27 March 2009

Shoulder season

You might be able to tell that I don't have a lot to blog about these days. We're in that awkward shoulder season when it's no longer winter — even though at certain hours it feels like winter — and not yet spring — though somebody forgot to tell the flowers.

Don't tell the hyacinths that it's still winter — they know better.

The chimney is swept. Christian Lucas came and cleaned it yesterday with his heavy duty vacuum cleaner and chimney broom. He said there was no problem except that the stove was really dirty. Walt built a fire last night and it burned hot and smoke-free, the way it supposed to burn.

This time of year, we get rays from the sunrise in our dining room.

Lucas charged us 48 euros, the standard fee, and gave us the certificate we need for insurance coverage. It had been just a little less than two years since the last sweeping.

It rained overnight. We got 4 mm in the rain gauge. That's hardly a trace. The weather reports show it raining all around us, but we are getting just clouds. Today is supposed to be different, with significant rain this afternoon.

White hyacinths in the back garden

That postpones the gardening for a little longer. Like I said, not really winter but still not spring.

Oh, the blanquette was — is — really good. We'll eat it again today. Blanquette de veau is veal (I like to use veal shoulder) cooked in water with white wine, onion, carrot, bay leaves, salt, pepper, and allspice berries (in my version). You start the meat in cold water and simmer it in the cooking liquid for 2 hours or more to make it very tender.

Early on a March morning in the vineyard

Then you make a white sauce (use butter and flour to make a roux) with the veal cooking liquid and half a cup or so of cream. Separately cook some mushrooms and pearl onions in a little butter with some of the veal stock. Put the veal, the mushrooms, and the onions into the sauce and let it all heat through. Add a squirt of lemon juice to bright up the flavors.

Yesterday I added an optional ingredient to the blanquette: steamed celery root. Peel the celery root, cut it into 1" cubes, cook it in salted boiling water, and then add its cooking liquid to the veal stock. After you make the white sauce, add the celery root cubes to the stew with the veal, mushrooms, and all. Delicious. I didn't take any pictures this time.

Early spring primroses

You can make blanquette with chicken or turkey. Chicken thighs would be good, or boneless thighs and breast meat. Serve the blanquette with rice, boiled potatoes, or pasta.

Voilà. One more topic about blanquette, to add to this one (recipe) and this one (in a Paris restaurant). Also see this topic about the same restaurant, and this one. If this doesn't make you wish it were summer, nothing will.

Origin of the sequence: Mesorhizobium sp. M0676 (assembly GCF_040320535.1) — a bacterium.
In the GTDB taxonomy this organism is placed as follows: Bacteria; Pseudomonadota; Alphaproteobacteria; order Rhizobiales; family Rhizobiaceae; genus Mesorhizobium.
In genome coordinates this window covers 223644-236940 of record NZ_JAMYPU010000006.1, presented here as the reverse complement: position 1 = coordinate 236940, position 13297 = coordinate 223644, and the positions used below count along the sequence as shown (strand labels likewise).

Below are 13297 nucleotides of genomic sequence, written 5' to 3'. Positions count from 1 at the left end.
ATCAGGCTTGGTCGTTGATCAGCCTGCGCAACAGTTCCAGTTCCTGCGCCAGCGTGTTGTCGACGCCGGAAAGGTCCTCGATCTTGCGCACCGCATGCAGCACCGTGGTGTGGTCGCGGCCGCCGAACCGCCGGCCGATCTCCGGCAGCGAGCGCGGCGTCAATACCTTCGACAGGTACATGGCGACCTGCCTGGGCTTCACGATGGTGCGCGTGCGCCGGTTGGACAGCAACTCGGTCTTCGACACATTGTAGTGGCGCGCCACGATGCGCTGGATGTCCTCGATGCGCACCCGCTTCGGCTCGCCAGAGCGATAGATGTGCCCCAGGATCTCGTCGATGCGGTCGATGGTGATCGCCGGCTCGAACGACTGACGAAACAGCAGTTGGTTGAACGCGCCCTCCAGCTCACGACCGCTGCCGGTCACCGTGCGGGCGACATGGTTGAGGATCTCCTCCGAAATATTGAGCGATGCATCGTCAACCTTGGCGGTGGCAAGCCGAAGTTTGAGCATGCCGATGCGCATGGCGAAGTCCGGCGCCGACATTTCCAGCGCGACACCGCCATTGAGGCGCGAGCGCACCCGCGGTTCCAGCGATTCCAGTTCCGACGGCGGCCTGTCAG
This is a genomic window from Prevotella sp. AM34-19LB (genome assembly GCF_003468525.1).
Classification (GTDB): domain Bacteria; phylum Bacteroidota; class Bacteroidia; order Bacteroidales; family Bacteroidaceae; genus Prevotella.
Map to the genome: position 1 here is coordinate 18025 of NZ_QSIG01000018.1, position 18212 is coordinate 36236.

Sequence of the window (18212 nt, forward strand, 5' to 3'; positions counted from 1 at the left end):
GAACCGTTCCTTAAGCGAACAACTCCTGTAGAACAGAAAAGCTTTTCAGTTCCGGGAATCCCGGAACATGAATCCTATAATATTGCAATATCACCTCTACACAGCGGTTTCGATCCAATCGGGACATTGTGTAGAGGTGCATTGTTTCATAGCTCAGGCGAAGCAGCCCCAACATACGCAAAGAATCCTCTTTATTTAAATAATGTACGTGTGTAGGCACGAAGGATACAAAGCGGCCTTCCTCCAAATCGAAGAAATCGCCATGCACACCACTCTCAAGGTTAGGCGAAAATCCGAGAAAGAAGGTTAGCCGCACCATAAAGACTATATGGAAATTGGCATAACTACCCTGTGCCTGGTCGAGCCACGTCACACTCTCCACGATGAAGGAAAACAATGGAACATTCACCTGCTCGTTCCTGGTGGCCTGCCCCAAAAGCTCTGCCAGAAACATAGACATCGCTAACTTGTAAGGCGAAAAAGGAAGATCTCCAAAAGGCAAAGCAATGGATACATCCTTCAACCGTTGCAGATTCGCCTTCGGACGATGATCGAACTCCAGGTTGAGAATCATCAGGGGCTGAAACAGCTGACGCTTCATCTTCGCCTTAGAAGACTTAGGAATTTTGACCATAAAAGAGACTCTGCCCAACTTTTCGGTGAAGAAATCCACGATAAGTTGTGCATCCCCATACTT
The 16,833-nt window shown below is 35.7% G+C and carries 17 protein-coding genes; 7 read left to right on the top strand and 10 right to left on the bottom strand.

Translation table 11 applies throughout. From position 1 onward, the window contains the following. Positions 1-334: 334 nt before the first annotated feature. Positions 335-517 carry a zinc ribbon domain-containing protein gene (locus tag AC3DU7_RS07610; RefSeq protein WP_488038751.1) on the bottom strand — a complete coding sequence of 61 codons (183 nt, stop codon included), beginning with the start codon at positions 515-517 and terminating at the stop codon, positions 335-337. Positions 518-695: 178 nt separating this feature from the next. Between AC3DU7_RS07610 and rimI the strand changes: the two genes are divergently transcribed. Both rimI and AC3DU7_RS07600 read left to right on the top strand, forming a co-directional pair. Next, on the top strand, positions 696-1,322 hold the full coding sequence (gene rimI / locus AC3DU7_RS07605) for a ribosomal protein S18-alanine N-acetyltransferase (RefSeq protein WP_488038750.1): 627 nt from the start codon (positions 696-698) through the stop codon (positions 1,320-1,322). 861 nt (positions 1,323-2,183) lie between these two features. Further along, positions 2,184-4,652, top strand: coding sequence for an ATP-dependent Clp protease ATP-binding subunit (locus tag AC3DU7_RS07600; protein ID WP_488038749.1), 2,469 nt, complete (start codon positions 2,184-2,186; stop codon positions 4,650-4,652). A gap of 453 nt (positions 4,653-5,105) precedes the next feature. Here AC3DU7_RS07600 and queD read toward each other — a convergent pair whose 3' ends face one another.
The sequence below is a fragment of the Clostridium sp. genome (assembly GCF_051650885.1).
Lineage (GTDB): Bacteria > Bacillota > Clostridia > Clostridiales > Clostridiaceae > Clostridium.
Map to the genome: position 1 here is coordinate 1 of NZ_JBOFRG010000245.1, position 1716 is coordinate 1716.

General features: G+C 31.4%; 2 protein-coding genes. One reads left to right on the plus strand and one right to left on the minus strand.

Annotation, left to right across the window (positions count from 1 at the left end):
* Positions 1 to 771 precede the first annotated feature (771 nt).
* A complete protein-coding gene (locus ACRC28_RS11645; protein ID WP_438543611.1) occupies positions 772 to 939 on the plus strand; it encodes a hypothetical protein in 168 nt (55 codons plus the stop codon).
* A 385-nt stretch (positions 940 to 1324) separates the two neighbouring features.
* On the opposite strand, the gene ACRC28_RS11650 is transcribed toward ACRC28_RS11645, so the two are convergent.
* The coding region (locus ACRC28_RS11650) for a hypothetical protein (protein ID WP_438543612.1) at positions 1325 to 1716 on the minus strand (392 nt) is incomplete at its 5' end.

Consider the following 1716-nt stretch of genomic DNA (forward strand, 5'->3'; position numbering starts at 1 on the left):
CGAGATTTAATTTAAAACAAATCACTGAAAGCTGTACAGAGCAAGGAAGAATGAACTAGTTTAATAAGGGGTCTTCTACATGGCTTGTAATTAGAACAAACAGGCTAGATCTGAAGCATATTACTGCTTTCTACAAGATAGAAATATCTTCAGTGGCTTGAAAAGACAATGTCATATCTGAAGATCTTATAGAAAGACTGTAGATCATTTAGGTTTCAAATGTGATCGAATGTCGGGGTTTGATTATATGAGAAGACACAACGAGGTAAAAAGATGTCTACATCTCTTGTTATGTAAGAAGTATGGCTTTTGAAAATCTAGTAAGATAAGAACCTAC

1. I always feel so much better when the blossoms come out on the trees.

    After the grey winter months they seem to be the herald of better things to come,


  2. Hi Ken:) I love that piece of furniture (the white commode) in your DR... did you get that in France?

    What are those little white flowers called? They're early "risers" at the Mo Botanical Garden, but I don't remember what they're called.

    Nice photos!


  3. I love those springtime rays also. Sometimes we have them right here where I'm typing, but not today. We are having another rainy day with storms due tomorrow. Such is Spring.

    I love your flowers- it's so much fun stepping outside this time of year. The birds are singing and flowers are popping up everywhere.

    Thanks for the blanquette info. I'm going to look for veal.

  4. Hi Judy, we bought that piece of furniture, plus a tall china cabinet that matches it, when we first arrived in Saint-Aignan. We needed the extra storage for kitchen things.

    Evelyn, hope your storms aren't too rough. We're supposed to have rain overnight here. It's gray today but dry. I planted some black-eyed susans out in the yard today.

    GG, yes, the spring flowers are a good sign but I'd still like some more sunny, warm days.

  5. The little white flower is a white variety of the "jacinthe des bois" or "jacinthe sauvage," that is wild hyacinth.

  6. The vineyard photo is stunning! You should enlarge it and frame it.

    Happy weekend!

  7. Agreed. The vineyard picture is very nice. Do you know what type of vines those are?

  8. Hello CHM, I changed the caption in my post.

    Hi Ginny, thanks.

    BB'sD, the main grapes grown out here are Sauvignon Blanc, Chenin Blanc, Cabernet Franc, Gamay Noir, Côt (Malbec),and Pineau d'Aunis. Also some Chardonnay and Pinot Noir.

  9. Those rays of sunshine coming into the house just make your heart sing....shows up the dust though.!!

  10. I got upset seeing Jean's post.... but went back and checked your photo. No dust visible.
    Your friend,

  11. Do you have mud season there? Or is the frost not deep enough in winter? Beautiful pictures today, especially the flowers.

  12. Hello Jean, dust made visible by rays of sun is why they invented spring cleaning, I guess.

    Ch, no dust but you might detect some dog hairs if you look very closely.

    Emm, our mud season lasts about 6 months. The ground never really freezes so stays mushy forever.


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